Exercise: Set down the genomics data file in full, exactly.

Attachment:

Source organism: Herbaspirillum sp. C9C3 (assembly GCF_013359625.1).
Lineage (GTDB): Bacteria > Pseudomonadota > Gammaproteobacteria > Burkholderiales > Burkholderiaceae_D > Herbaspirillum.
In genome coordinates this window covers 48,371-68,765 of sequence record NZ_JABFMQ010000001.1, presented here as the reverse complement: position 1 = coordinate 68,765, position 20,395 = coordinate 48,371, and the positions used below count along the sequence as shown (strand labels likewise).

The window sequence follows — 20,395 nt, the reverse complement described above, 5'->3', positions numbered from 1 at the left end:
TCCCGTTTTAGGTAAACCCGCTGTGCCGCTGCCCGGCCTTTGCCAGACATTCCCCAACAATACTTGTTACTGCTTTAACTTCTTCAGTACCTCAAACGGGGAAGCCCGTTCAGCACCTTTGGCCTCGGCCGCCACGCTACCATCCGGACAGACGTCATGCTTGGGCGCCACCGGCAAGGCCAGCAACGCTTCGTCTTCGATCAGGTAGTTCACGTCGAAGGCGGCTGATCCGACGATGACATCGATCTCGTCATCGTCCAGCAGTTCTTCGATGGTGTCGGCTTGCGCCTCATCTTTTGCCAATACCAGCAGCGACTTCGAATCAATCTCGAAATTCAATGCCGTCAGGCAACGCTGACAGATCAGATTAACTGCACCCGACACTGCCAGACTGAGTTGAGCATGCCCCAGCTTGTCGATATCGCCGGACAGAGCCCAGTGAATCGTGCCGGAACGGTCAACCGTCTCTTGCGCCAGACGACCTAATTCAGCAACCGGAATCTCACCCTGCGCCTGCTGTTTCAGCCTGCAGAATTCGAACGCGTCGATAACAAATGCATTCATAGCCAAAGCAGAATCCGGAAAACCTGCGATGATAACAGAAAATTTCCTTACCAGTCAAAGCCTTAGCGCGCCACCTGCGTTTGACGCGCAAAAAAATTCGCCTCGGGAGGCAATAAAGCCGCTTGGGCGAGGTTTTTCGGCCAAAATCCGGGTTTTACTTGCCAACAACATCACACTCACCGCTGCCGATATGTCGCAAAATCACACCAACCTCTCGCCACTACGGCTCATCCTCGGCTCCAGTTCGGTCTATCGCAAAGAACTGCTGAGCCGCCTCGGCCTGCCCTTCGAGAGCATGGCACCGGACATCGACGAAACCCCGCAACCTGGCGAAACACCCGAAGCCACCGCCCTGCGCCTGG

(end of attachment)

Source organism: Herbaspirillum sp. C9C3 (assembly GCF_013359625.1).
Lineage (GTDB): Bacteria > Pseudomonadota > Gammaproteobacteria > Burkholderiales > Burkholderiaceae_D > Herbaspirillum.
In genome coordinates this window covers 48,371-68,765 of sequence record NZ_JABFMQ010000001.1, presented here as the reverse complement: position 1 = coordinate 68,765, position 20,395 = coordinate 48,371, and the positions used below count along the sequence as shown (strand labels likewise).

The window sequence follows — 20,395 nt, the reverse complement described above, 5'->3', positions numbered from 1 at the left end:
TCCCGTTTTAGGTAAACCCGCTGTGCCGCTGCCCGGCCTTTGCCAGACATTCCCCAACAATACTTGTTACTGCTTTAACTTCTTCAGTACCTCAAACGGGGAAGCCCGTTCAGCACCTTTGGCCTCGGCCGCCACGCTACCATCCGGACAGACGTCATGCTTGGGCGCCACCGGCAAGGCCAGCAACGCTTCGTCTTCGATCAGGTAGTTCACGTCGAAGGCGGCTGATCCGACGATGACATCGATCTCGTCATCGTCCAGCAGTTCTTCGATGGTGTCGGCTTGCGCCTCATCTTTTGCCAATACCAGCAGCGACTTCGAATCAATCTCGAAATTCAATGCCGTCAGGCAACGCTGACAGATCAGATTAACTGCACCCGACACTGCCAGACTGAGTTGAGCATGCCCCAGCTTGTCGATATCGCCGGACAGAGCCCAGTGAATCGTGCCGGAACGGTCAACCGTCTCTTGCGCCAGACGACCTAATTCAGCAACCGGAATCTCACCCTGCGCCTGCTGTTTCAGCCTGCAGAATTCGAACGCGTCGATAACAAATGCATTCATAGCCAAAGCAGAATCCGGAAAACCTGCGATGATAACAGAAAATTTCCTTACCAGTCAAAGCCTTAGCGCGCCACCTGCGTTTGACGCGCAAAAAAATTCGCCTCGGGAGGCAATAAAGCCGCTTGGGCGAGGTTTTTCGGCCAAAATCCGGGTTTTACTTGCCAACAACATCACACTCACCGCTGCCGATATGTCGCAAAATCACACCAACCTCTCGCCACTACGGCTCATCCTCGGCTCCAGTTCGGTCTATCGCAAAGAACTGCTGAGCCGCCTCGGCCTGCCCTTCGAGAGCATGGCACCGGACATCGACGAAACCCCGCAACCTGGCGAAACACCCGAAGCCACCGCCCTGCGCCTGG